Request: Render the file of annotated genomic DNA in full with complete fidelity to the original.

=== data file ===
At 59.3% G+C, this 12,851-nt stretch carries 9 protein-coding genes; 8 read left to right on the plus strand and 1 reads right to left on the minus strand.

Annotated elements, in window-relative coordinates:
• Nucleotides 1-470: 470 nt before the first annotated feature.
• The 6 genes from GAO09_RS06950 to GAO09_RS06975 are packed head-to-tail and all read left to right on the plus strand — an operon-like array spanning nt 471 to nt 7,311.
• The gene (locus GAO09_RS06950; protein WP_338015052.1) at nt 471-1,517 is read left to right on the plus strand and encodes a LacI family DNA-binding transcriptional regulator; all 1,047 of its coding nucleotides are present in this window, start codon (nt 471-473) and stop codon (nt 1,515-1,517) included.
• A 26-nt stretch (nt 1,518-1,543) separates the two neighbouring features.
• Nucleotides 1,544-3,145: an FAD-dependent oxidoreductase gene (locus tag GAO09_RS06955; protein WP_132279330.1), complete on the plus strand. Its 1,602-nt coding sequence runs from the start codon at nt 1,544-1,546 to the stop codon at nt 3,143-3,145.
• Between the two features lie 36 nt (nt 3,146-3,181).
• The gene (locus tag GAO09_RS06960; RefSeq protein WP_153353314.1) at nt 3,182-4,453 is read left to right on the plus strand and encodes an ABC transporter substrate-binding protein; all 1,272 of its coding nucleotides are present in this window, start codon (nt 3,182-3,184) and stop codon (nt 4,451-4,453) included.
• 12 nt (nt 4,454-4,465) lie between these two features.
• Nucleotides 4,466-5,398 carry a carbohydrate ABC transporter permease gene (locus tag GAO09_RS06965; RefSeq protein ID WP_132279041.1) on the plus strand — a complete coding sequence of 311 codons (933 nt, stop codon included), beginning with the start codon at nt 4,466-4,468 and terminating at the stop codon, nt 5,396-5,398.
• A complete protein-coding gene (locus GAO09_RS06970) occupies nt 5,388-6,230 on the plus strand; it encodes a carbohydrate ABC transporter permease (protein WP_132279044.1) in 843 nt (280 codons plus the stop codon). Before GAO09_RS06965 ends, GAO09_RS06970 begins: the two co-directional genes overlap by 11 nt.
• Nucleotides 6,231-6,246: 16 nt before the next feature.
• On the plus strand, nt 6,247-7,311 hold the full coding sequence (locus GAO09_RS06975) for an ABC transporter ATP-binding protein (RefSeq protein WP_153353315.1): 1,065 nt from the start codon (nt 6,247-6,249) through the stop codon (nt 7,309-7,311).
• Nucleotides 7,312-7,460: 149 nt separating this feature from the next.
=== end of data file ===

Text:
At 59.3% G+C, this 12,851-nt stretch carries 9 protein-coding genes; 8 read left to right on the plus strand and 1 reads right to left on the minus strand.

Annotated elements, in window-relative coordinates:
• Nucleotides 1-470: 470 nt before the first annotated feature.
• The 6 genes from GAO09_RS06950 to GAO09_RS06975 are packed head-to-tail and all read left to right on the plus strand — an operon-like array spanning nt 471 to nt 7,311.
• The gene (locus GAO09_RS06950; protein WP_338015052.1) at nt 471-1,517 is read left to right on the plus strand and encodes a LacI family DNA-binding transcriptional regulator; all 1,047 of its coding nucleotides are present in this window, start codon (nt 471-473) and stop codon (nt 1,515-1,517) included.
• A 26-nt stretch (nt 1,518-1,543) separates the two neighbouring features.
• Nucleotides 1,544-3,145: an FAD-dependent oxidoreductase gene (locus tag GAO09_RS06955; protein WP_132279330.1), complete on the plus strand. Its 1,602-nt coding sequence runs from the start codon at nt 1,544-1,546 to the stop codon at nt 3,143-3,145.
• Between the two features lie 36 nt (nt 3,146-3,181).
• The gene (locus tag GAO09_RS06960; RefSeq protein WP_153353314.1) at nt 3,182-4,453 is read left to right on the plus strand and encodes an ABC transporter substrate-binding protein; all 1,272 of its coding nucleotides are present in this window, start codon (nt 3,182-3,184) and stop codon (nt 4,451-4,453) included.
• 12 nt (nt 4,454-4,465) lie between these two features.
• Nucleotides 4,466-5,398 carry a carbohydrate ABC transporter permease gene (locus tag GAO09_RS06965; RefSeq protein ID WP_132279041.1) on the plus strand — a complete coding sequence of 311 codons (933 nt, stop codon included), beginning with the start codon at nt 4,466-4,468 and terminating at the stop codon, nt 5,396-5,398.
• A complete protein-coding gene (locus GAO09_RS06970) occupies nt 5,388-6,230 on the plus strand; it encodes a carbohydrate ABC transporter permease (protein WP_132279044.1) in 843 nt (280 codons plus the stop codon). Before GAO09_RS06965 ends, GAO09_RS06970 begins: the two co-directional genes overlap by 11 nt.
• Nucleotides 6,231-6,246: 16 nt before the next feature.
• On the plus strand, nt 6,247-7,311 hold the full coding sequence (locus GAO09_RS06975) for an ABC transporter ATP-binding protein (RefSeq protein WP_153353315.1): 1,065 nt from the start codon (nt 6,247-6,249) through the stop codon (nt 7,309-7,311).
• Nucleotides 7,312-7,460: 149 nt separating this feature from the next.